This practical guide for doing policy analysis is written for academics who want to get their research to the attention of decision-makers in the public sector, or who want to train their students in the skills necessary to undertake policy-relevant research. Readers will learn: how to prepare an unbiased description of a problem to be studied;. the various diagnostic techniques;. the rules for designing policy prescriptions;. how to use formal forecasting models;. how to reach consensus over fiscal and benefits analysis; how to do costs and benefits analysis strategies for the effective communication of policy analysis.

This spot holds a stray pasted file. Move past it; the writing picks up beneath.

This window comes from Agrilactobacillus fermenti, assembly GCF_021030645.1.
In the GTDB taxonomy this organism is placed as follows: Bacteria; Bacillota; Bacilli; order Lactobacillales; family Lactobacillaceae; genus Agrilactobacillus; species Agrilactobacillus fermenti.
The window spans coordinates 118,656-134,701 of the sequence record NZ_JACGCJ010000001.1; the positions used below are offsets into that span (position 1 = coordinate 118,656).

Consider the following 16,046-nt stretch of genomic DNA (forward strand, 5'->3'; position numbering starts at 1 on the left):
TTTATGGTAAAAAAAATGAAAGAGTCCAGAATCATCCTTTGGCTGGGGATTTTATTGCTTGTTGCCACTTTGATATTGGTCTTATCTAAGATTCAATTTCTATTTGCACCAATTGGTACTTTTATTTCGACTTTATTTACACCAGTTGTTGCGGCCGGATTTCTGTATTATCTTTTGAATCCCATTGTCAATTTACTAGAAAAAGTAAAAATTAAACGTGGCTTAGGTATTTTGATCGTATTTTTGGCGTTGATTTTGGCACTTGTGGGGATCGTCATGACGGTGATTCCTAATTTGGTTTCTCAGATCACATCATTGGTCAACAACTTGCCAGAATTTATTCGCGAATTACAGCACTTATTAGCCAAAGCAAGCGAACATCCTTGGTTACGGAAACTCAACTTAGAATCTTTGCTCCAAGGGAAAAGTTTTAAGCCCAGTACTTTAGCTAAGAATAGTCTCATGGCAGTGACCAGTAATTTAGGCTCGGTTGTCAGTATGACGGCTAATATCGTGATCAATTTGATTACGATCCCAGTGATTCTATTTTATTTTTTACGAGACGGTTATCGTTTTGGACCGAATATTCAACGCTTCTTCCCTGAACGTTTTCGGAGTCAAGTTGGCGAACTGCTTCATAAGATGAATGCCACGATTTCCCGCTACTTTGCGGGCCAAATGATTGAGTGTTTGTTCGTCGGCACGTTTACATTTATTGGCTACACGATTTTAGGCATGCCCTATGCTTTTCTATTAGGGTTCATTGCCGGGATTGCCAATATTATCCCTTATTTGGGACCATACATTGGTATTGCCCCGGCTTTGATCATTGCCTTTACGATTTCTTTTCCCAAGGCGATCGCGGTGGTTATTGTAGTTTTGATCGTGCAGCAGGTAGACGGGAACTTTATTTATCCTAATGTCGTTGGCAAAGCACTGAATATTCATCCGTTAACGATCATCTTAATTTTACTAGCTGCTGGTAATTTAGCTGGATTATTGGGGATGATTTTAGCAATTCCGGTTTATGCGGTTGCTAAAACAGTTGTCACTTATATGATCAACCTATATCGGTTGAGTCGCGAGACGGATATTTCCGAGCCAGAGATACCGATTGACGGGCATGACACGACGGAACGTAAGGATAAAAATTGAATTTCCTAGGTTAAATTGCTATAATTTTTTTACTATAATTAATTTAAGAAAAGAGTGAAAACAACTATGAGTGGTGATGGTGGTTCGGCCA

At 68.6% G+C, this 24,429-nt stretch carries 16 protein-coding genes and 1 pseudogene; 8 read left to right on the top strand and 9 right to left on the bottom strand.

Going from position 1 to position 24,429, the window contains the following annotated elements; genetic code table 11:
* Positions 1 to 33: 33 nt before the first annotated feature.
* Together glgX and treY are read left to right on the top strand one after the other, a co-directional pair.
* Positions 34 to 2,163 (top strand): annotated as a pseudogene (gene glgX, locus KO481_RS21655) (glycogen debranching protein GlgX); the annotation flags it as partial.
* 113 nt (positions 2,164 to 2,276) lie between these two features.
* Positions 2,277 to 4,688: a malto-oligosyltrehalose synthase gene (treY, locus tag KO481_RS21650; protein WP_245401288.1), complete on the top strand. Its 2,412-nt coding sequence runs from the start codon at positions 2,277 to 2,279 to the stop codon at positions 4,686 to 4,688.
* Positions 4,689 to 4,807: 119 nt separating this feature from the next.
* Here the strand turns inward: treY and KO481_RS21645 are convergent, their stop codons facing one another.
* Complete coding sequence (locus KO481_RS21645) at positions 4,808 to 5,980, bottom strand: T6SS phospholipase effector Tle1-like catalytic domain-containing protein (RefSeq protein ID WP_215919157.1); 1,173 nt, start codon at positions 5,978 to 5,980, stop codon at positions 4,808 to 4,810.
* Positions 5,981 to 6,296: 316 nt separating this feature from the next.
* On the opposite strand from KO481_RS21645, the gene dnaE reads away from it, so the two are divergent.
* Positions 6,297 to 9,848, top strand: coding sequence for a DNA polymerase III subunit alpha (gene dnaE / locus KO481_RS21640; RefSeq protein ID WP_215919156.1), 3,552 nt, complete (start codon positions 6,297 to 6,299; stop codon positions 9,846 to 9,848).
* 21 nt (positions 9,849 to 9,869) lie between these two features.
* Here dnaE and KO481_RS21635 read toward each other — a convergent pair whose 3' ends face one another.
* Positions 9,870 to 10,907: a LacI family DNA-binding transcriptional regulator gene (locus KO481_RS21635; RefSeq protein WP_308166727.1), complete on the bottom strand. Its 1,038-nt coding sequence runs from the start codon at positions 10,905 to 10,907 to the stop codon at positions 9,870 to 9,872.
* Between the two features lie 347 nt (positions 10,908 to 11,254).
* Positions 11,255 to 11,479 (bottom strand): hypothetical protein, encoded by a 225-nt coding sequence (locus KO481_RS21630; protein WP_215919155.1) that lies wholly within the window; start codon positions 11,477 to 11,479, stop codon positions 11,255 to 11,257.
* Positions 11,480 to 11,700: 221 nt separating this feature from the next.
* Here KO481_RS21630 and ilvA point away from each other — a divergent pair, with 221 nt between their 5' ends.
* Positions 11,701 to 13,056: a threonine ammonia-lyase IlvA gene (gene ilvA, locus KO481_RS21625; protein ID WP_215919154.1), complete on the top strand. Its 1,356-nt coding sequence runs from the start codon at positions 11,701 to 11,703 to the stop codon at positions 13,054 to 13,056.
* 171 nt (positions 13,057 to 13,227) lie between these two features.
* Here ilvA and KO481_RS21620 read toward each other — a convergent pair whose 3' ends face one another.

Offering Advice

Public decision makers need expert advice. For their part, experts desire, in the words of the late Aaron Wildavsky, “to speak truth to power” (Wildavsky, 1979). Despite a mutual interest in communication, commerce in policy ideas and information between academic experts and decision makers is meager. ...

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